CONTINUE READING ONLINE HERE: https://www.weforum.org/agenda/2020/11/marine-microplastics-pollution-ocean-australia/

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‘Secret rainforests’ discovered deep in our ocean - here’s what that could mean

5 Oct 2020 - WEF - A new study has identified 116 deepsea coral reefs which scientists say are every bit as much in need of protection as the coastal reefs visited by snorkelers every year

5 Oct 2020 - WEF - A new study has identified 116 deepsea coral reefs which scientists say are every bit as much in need of protection as the coastal reefs visited by snorkelers every year. They lie between 200 and 1,200 metres deep in waters where no single nation has jurisdiction.

The value of coral reefs in the marine ecosystem has long been recognized. Although they cover just 0.1% of the seafloor, they provide a home for a quarter of all marine life. Scientists warn that climate change could kill all of them by 2100 unless action is taken.

CONTINUE READING ONLINE HERE: https://www.weforum.org/agenda/2020/10/deep-sea-coral-reefs-biodiversity

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Sustainable Development Impact Summit 2020

The COVID-19 crisis wreaked havoc on societies and economies and dealt a major setback to achieving the 2030 Agenda and the Paris Climate Agreement.

Putting the world back on a path of sustainable, equitable, and inclusive growth will require more than a global recovery; it will require a Great Reset of social and economic systems.

Taking place in the context of the United Nations General Assembly, the World Economic Forum’s fourth and, for the first time, fully virtual Sustainable Development Impact Summit will convene leaders from government, business, international organizations and civil society along with a diverse group of experts and innovators to initiate, accelerate and scale-up entrepreneurial solutions to tackle climate change and advance sustainable development.

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Fish farms fed on food waste: How innovation is driving the blue economy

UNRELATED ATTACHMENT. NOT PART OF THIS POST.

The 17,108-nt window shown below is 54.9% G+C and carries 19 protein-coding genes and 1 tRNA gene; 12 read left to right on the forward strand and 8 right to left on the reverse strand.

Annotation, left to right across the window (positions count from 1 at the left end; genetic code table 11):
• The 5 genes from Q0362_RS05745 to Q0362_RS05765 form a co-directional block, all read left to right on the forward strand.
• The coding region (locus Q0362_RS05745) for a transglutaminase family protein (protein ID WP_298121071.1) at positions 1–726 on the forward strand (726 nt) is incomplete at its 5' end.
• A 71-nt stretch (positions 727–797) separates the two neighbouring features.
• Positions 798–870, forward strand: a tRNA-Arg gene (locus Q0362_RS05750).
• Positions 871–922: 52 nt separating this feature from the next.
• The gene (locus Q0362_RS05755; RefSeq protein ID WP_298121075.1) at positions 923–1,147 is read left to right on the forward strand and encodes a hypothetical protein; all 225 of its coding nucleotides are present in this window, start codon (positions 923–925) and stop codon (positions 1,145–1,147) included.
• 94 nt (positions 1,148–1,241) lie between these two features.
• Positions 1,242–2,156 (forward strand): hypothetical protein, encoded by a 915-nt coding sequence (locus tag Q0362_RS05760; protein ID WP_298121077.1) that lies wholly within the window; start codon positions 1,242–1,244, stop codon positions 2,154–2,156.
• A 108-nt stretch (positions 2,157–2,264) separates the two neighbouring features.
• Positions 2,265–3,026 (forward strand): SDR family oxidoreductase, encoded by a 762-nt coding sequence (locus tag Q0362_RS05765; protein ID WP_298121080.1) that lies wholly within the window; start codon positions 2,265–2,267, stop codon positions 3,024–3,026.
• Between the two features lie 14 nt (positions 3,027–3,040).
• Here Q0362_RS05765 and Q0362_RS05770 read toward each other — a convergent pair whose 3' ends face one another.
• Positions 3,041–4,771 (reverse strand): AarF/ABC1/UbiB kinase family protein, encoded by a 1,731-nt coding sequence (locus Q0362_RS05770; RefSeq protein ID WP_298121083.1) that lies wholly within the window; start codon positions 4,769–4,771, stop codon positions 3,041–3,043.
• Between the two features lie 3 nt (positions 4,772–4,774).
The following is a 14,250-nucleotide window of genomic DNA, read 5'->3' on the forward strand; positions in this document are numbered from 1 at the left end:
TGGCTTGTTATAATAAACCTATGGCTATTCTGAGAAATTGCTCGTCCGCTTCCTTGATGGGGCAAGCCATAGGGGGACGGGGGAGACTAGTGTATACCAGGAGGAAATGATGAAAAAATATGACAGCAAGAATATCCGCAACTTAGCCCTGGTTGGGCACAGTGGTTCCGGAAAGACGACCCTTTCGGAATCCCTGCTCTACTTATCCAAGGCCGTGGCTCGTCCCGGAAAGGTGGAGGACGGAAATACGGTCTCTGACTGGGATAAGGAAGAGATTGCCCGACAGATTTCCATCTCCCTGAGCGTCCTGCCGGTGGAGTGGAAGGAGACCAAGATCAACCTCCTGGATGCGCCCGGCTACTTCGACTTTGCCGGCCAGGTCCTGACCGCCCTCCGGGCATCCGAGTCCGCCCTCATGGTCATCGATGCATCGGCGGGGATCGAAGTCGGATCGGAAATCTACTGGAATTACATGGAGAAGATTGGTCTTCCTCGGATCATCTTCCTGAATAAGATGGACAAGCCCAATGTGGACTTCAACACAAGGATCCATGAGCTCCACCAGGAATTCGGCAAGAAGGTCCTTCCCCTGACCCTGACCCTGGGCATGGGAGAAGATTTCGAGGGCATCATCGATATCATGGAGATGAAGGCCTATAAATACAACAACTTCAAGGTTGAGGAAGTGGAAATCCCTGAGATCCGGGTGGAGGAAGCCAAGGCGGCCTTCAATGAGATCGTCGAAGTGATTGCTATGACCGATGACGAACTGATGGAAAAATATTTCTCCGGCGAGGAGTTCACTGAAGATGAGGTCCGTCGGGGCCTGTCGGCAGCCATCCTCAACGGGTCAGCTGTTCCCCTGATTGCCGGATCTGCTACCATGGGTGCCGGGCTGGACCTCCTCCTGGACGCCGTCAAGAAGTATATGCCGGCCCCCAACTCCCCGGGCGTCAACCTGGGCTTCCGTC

10 Jul 2020 -WEF - Using waste food to farm insects as fish food; and high-tech real-time water quality monitoring: innovations that could help change global aquaculture, were showcased at

10 Jul 2020 -WEF - Using waste food to farm insects as fish food; and high-tech real-time water quality monitoring: innovations that could help change global aquaculture, were showcased at the World Economic Forum’s Virtual Ocean Dialogues 2020.

Two young entrepreneurs addressed a breakout session of the event called Harnessing the Power of Innovation to Achieve SDG14. Syrine Chaalala, co-founder of the French-Tunisian company nextProtein, and Charlotte Dupont, co-founder of the French company BiOceanOr, revealed the ideas that drove their rapidly accelerating startups.

Chalaala’s nextProtein uses food waste to mass-produce insect protein to feed farmed fish in place of fishmeal – the production of which, often from corporate fisheries’ by-catch, can lead to the depletion of ecosystems and the collapse of local fisheries. As our demand for farmed fish is growing 8% a year, her innovation could play a vital role in reducing the knock-on impact of aquaculture on the ocean.

She said that farming insects requires a fraction of the space as animal feed production – 100 square metres of space can produce as much protein as 100 hectares of soy field.

“Because we wanted to have maximum impact, we wanted to provide solutions to other problems,” said Chalaala, naming food waste and land scarcity as two key issues her business tackles. “Here, we can convert 20 kilos of food waste into 1 kilo of product.”

CONTINUE READING ONLINE HERE: https://www.weforum.org/agenda/2020/06/virtual-ocean-dialogues-water-forecasting-fish-farms-waste-innovation-blue-economy/

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Society destroyed Jamaica's coral reefs - and divers are breathing life back into it

13 Apr 2020 - These “rainforests” of the oceans are starting to recover, thanks to the efforts of a group of scuba divers who are nurturing young corals in “nurseries” before planting them

13 Apr 2020 - These “rainforests” of the oceans are starting to recover, thanks to the efforts of a group of scuba divers who are nurturing young corals in “nurseries” before planting them back on rocks to rejuvenate the reefs.

  • Jamaica lost 85% of its reefs due to a hurricane, pollution, overfishing and boat damage.
  • “Coral gardeners” are helping to restore the reefs by growing young corals in “nurseries.”
  • Sea urchins and parrotfish, which protect corals, are also making a comeback.

Jamaica’s coral reefs were once a paradise for scuba divers and a haven for marine life from parrotfish to sea snakes. But that was before a sequence of disastrous events deprived the Caribbean island of its coral.

The destruction started in 1980 when category 5 Hurricane Allen, the strongest Caribbean storm of the 20th century, hit Jamaica with winds of over 185 km/h and a 12-metre storm surge.